• Power-to-Go battery in green fleece glasses case
  • T3 w/aluminum case
  • Sharp Zaurus SL-5000 w/power cord
  • Nikon binoculars in case
  • T3 charger w/AA batteries
  • Victorinox Swiss Army knife - Red Swiss Champ model
  • Dlink WAP
  • USB mini hub
    And most recently, I lent a Fisher Bullet pen with PDA Stylus tip to my youngest at a restaurant, so he could amuse himself with drawing on the paper placemat. This is a lesson I should have learned before, but taking hungry, energetic boys to a restaurant can be distracting. Needless to say, I no longer have the pen, and don't remember getting it back at the restaurant. Unfortunately, the restaurant is an hours drive away, and probably wouldn't have it anyway, which is what happened 2 months ago with a different pen I lent my son at a different restaurant. Well, it was still a Fisher bullet pen, but with out the stylus tip, and this one was a purple one I got for my birthday. I called that restaurant, but they hadn't seen it. :-(

    I'm trying to stem the flow at this level, by paying more attention, and not bringing so much stuff with me. And then there is that one time when I needed the such and such from my fanny pack...... :-)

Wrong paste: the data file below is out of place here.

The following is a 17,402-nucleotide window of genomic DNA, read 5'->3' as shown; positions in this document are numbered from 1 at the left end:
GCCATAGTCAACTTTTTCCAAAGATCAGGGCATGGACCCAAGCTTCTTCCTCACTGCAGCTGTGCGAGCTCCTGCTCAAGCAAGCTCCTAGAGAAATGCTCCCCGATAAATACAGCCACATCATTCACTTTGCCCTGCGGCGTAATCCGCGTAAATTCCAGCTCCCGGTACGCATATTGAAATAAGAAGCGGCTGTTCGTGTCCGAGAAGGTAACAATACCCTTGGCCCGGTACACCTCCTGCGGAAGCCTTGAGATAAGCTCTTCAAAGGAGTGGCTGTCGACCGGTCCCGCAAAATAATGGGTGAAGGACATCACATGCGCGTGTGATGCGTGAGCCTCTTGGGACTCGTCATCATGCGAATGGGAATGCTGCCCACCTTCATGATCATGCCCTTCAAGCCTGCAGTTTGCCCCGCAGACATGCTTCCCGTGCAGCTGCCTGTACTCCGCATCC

Wednesday Sep 05, 2007

Bye Foleo, that was quick.

    A little hype, a lot of panning, and before it got started, the Palm Foleo is dead. I blogged on it's announcement in June, and here we are 2 months later and Palm CEO Ed Colligan is blogging on his commitment to focus on the next gen platform, which the Foleo doesn't use and so they are dropping it. He seems convinced there is a market for such a device, and may get back to something for that market based on their next gen platform, but for now, bye bye.

    Maybe I'm just cynical, but it looks to me that they saw the writing on the wall and finally accepted that this was a poorly received product, and therefore a small niche. Or maybe there was just too much hype and action around the iPhone, so they would have a hard time getting traction. I really hope this means they will be coming out with a stellar new PDA, although with their focus on smart phones, I may have to keep doing surgery on my Palm Tungsten T3 for a few more years. It is holding up well, although it started to exhibit a battery problem recently. Couldn't hold a charge as long, got to a point where it wouldn't even recharge fully. I found, and ordered, a larger capacity replacement battery from ebay, but before it arrived I tried a power reset, i.e. disconnecting the battery (after a full backup of course) and it was back to normal. I'll hold off putting in the batter for now, but look forward to better battery performance in the near future, and continued use of my T3 for the foreseeable future. Yup, I'm not disappointed with the loss of the Foleo. :-)